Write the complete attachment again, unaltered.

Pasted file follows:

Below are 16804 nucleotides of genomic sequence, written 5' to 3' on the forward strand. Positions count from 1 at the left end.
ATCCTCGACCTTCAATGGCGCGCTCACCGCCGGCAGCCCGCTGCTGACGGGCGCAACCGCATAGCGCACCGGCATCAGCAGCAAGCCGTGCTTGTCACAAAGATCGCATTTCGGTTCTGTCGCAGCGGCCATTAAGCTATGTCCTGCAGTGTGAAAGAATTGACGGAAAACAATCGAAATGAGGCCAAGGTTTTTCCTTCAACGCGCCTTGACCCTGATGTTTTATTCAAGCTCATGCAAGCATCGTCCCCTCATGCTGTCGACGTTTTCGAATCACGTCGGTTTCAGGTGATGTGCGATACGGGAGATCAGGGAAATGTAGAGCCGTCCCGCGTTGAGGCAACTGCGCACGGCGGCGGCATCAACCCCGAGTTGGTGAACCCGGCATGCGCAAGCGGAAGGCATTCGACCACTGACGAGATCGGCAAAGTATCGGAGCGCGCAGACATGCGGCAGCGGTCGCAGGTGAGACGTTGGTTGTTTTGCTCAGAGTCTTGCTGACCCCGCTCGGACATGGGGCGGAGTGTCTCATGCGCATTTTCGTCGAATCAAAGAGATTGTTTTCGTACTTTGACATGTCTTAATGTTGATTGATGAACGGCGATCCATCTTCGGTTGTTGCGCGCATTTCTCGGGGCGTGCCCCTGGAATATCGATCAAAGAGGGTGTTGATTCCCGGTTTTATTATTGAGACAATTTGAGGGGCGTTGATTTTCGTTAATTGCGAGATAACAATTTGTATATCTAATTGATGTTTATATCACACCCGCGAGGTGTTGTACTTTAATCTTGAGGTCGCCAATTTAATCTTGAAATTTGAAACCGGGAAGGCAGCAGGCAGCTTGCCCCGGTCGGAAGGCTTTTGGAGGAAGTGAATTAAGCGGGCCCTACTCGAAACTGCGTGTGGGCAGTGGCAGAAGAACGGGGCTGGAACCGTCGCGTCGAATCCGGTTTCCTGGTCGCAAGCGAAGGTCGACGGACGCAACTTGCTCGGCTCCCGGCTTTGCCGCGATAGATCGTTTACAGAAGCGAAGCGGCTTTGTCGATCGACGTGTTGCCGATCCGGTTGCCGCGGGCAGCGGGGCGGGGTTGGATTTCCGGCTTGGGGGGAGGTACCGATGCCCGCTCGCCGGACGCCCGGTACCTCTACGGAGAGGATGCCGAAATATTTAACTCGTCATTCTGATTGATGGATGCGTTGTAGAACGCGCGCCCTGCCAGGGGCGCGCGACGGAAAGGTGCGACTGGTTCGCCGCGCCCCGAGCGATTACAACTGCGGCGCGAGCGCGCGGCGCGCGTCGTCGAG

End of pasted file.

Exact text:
Below are 16804 nucleotides of genomic sequence, written 5' to 3' on the forward strand. Positions count from 1 at the left end.
ATCCTCGACCTTCAATGGCGCGCTCACCGCCGGCAGCCCGCTGCTGACGGGCGCAACCGCATAGCGCACCGGCATCAGCAGCAAGCCGTGCTTGTCACAAAGATCGCATTTCGGTTCTGTCGCAGCGGCCATTAAGCTATGTCCTGCAGTGTGAAAGAATTGACGGAAAACAATCGAAATGAGGCCAAGGTTTTTCCTTCAACGCGCCTTGACCCTGATGTTTTATTCAAGCTCATGCAAGCATCGTCCCCTCATGCTGTCGACGTTTTCGAATCACGTCGGTTTCAGGTGATGTGCGATACGGGAGATCAGGGAAATGTAGAGCCGTCCCGCGTTGAGGCAACTGCGCACGGCGGCGGCATCAACCCCGAGTTGGTGAACCCGGCATGCGCAAGCGGAAGGCATTCGACCACTGACGAGATCGGCAAAGTATCGGAGCGCGCAGACATGCGGCAGCGGTCGCAGGTGAGACGTTGGTTGTTTTGCTCAGAGTCTTGCTGACCCCGCTCGGACATGGGGCGGAGTGTCTCATGCGCATTTTCGTCGAATCAAAGAGATTGTTTTCGTACTTTGACATGTCTTAATGTTGATTGATGAACGGCGATCCATCTTCGGTTGTTGCGCGCATTTCTCGGGGCGTGCCCCTGGAATATCGATCAAAGAGGGTGTTGATTCCCGGTTTTATTATTGAGACAATTTGAGGGGCGTTGATTTTCGTTAATTGCGAGATAACAATTTGTATATCTAATTGATGTTTATATCACACCCGCGAGGTGTTGTACTTTAATCTTGAGGTCGCCAATTTAATCTTGAAATTTGAAACCGGGAAGGCAGCAGGCAGCTTGCCCCGGTCGGAAGGCTTTTGGAGGAAGTGAATTAAGCGGGCCCTACTCGAAACTGCGTGTGGGCAGTGGCAGAAGAACGGGGCTGGAACCGTCGCGTCGAATCCGGTTTCCTGGTCGCAAGCGAAGGTCGACGGACGCAACTTGCTCGGCTCCCGGCTTTGCCGCGATAGATCGTTTACAGAAGCGAAGCGGCTTTGTCGATCGACGTGTTGCCGATCCGGTTGCCGCGGGCAGCGGGGCGGGGTTGGATTTCCGGCTTGGGGGGAGGTACCGATGCCCGCTCGCCGGACGCCCGGTACCTCTACGGAGAGGATGCCGAAATATTTAACTCGTCATTCTGATTGATGGATGCGTTGTAGAACGCGCGCCCTGCCAGGGGCGCGCGACGGAAAGGTGCGACTGGTTCGCCGCGCCCCGAGCGATTACAACTGCGGCGCGAGCGCGCGGCGCGCGTCGTCGAG